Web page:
Take "Road Kill," for example, a veteran hasher who had started out as "Crazy Annie." She got renamed one very dark and stormy April night of hashing, when she kept wandering into the street in front of oncoming traffic because her glasses were fogged over.

And what if you don't like your hash name? Well, complain about it enough and you're sure to be rechristened—with something worse!

Technically, hash names serve a purpose; If you're ever arrested for trespassing or being a public nuisance, at least you can't implicate anyone else.

One of the appeals of hashing is that you never have to worry about bad weather canceling a run. There is no such thing. Any hare that would even think of canceling a run just because of a blizzard, heat wave, heavy rain, tornado or a subzero temperature would never be allowed to live it down. The only things you can count on are death, taxes and the hash always going on as scheduled. In fact, the best turnouts are often those days with the worst weather.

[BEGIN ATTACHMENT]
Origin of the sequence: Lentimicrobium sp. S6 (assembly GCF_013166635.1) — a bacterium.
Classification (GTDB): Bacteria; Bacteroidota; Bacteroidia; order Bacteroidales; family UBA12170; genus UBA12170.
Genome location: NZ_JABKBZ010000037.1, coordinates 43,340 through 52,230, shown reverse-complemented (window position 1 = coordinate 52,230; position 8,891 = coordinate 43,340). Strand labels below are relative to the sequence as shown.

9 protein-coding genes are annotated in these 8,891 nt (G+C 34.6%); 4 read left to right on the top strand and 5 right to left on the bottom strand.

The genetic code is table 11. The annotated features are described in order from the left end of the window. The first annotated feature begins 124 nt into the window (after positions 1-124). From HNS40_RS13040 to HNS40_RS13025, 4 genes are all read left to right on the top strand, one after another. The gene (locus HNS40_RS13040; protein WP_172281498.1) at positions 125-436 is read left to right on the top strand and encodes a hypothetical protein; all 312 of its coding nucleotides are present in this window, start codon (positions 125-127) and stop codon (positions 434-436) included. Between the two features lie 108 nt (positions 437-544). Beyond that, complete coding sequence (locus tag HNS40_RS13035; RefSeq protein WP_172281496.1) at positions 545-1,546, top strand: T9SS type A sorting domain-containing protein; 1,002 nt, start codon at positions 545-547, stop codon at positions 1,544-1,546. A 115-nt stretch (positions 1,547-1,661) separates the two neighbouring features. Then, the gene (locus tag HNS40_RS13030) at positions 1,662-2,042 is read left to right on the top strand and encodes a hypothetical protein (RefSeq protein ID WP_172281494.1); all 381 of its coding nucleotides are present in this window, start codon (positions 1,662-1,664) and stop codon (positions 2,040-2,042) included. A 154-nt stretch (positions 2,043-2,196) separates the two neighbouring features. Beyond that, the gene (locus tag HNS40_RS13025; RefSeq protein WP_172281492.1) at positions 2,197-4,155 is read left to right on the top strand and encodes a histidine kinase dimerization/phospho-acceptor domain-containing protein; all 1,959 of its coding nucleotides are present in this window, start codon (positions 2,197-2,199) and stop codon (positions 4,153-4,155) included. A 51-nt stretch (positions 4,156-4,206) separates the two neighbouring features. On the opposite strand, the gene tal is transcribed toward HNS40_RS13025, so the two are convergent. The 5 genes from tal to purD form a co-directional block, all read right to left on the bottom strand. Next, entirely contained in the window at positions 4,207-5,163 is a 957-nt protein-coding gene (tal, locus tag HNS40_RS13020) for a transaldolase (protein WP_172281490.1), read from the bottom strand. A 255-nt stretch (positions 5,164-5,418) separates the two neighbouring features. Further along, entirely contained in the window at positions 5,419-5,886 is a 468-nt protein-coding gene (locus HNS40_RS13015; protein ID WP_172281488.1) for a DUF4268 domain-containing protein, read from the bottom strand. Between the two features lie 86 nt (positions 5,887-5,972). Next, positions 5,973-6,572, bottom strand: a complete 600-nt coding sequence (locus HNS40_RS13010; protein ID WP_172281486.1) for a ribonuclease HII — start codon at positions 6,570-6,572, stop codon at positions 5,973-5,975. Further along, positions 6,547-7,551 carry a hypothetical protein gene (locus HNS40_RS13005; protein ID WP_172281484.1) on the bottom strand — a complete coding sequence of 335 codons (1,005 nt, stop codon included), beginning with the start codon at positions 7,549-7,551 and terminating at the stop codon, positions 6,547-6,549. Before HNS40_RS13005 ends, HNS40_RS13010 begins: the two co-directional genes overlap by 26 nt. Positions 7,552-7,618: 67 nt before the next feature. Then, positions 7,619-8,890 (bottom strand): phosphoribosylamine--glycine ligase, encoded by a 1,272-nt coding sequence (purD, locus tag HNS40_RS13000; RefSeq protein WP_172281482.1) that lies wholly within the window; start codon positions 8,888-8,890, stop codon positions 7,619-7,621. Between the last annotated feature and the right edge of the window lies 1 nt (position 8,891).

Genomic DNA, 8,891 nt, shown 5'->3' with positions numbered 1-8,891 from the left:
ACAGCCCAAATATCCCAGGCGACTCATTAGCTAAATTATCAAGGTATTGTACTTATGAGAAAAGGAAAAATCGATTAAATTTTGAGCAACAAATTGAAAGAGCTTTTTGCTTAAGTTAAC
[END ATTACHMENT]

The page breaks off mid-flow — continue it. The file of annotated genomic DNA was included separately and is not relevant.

One summer run comes to mind. Our first beer stop, in an open field, was graced with 3: mph winds, an inch of rain in 10 minutes, a 20 degree temperature drop and then hail! Besides creating a ton of mud, it also washed out the trail marks, leading to an hour's worth of getting lost before we finally found the second beer stop on what had by then become a hot and humid day.